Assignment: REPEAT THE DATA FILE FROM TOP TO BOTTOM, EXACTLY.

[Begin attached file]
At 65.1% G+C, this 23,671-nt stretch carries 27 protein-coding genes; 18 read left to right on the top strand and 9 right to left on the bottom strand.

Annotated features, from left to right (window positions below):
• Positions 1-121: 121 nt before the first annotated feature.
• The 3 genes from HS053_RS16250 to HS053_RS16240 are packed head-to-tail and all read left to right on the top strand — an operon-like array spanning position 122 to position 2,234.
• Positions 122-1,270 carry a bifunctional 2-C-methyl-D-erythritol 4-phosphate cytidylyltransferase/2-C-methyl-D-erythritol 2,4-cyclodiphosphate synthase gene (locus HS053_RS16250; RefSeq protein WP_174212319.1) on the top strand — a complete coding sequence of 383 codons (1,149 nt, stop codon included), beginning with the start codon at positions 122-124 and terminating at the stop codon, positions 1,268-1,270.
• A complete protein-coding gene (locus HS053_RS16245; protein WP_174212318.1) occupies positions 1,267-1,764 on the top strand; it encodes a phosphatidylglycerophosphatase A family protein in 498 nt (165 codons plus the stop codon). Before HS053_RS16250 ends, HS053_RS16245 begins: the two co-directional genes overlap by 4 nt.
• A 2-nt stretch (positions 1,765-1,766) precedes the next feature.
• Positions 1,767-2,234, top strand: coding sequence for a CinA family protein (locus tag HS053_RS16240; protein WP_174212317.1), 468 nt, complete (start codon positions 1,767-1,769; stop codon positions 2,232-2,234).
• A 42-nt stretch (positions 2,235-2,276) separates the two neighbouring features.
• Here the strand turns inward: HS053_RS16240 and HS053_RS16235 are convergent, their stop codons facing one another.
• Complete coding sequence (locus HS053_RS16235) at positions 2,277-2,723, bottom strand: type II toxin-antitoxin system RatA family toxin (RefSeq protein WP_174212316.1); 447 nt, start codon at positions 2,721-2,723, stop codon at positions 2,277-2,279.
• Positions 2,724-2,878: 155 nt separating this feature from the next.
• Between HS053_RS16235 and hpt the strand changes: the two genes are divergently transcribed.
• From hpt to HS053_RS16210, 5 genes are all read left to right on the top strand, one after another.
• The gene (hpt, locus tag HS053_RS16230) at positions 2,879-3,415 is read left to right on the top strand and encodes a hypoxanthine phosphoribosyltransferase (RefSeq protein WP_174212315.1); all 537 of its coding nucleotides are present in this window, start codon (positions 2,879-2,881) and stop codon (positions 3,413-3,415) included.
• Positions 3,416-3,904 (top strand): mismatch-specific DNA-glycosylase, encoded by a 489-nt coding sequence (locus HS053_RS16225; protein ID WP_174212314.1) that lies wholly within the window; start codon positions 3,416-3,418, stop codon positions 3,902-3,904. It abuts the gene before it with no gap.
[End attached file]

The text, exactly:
At 65.1% G+C, this 23,671-nt stretch carries 27 protein-coding genes; 18 read left to right on the top strand and 9 right to left on the bottom strand.

Annotated features, from left to right (window positions below):
• Positions 1-121: 121 nt before the first annotated feature.
• The 3 genes from HS053_RS16250 to HS053_RS16240 are packed head-to-tail and all read left to right on the top strand — an operon-like array spanning position 122 to position 2,234.
• Positions 122-1,270 carry a bifunctional 2-C-methyl-D-erythritol 4-phosphate cytidylyltransferase/2-C-methyl-D-erythritol 2,4-cyclodiphosphate synthase gene (locus HS053_RS16250; RefSeq protein WP_174212319.1) on the top strand — a complete coding sequence of 383 codons (1,149 nt, stop codon included), beginning with the start codon at positions 122-124 and terminating at the stop codon, positions 1,268-1,270.
• A complete protein-coding gene (locus HS053_RS16245; protein WP_174212318.1) occupies positions 1,267-1,764 on the top strand; it encodes a phosphatidylglycerophosphatase A family protein in 498 nt (165 codons plus the stop codon). Before HS053_RS16250 ends, HS053_RS16245 begins: the two co-directional genes overlap by 4 nt.
• A 2-nt stretch (positions 1,765-1,766) precedes the next feature.
• Positions 1,767-2,234, top strand: coding sequence for a CinA family protein (locus tag HS053_RS16240; protein WP_174212317.1), 468 nt, complete (start codon positions 1,767-1,769; stop codon positions 2,232-2,234).
• A 42-nt stretch (positions 2,235-2,276) separates the two neighbouring features.
• Here the strand turns inward: HS053_RS16240 and HS053_RS16235 are convergent, their stop codons facing one another.
• Complete coding sequence (locus HS053_RS16235) at positions 2,277-2,723, bottom strand: type II toxin-antitoxin system RatA family toxin (RefSeq protein WP_174212316.1); 447 nt, start codon at positions 2,721-2,723, stop codon at positions 2,277-2,279.
• Positions 2,724-2,878: 155 nt separating this feature from the next.
• Between HS053_RS16235 and hpt the strand changes: the two genes are divergently transcribed.
• From hpt to HS053_RS16210, 5 genes are all read left to right on the top strand, one after another.
• The gene (hpt, locus tag HS053_RS16230) at positions 2,879-3,415 is read left to right on the top strand and encodes a hypoxanthine phosphoribosyltransferase (RefSeq protein WP_174212315.1); all 537 of its coding nucleotides are present in this window, start codon (positions 2,879-2,881) and stop codon (positions 3,413-3,415) included.
• Positions 3,416-3,904 (top strand): mismatch-specific DNA-glycosylase, encoded by a 489-nt coding sequence (locus HS053_RS16225; protein ID WP_174212314.1) that lies wholly within the window; start codon positions 3,416-3,418, stop codon positions 3,902-3,904. It abuts the gene before it with no gap.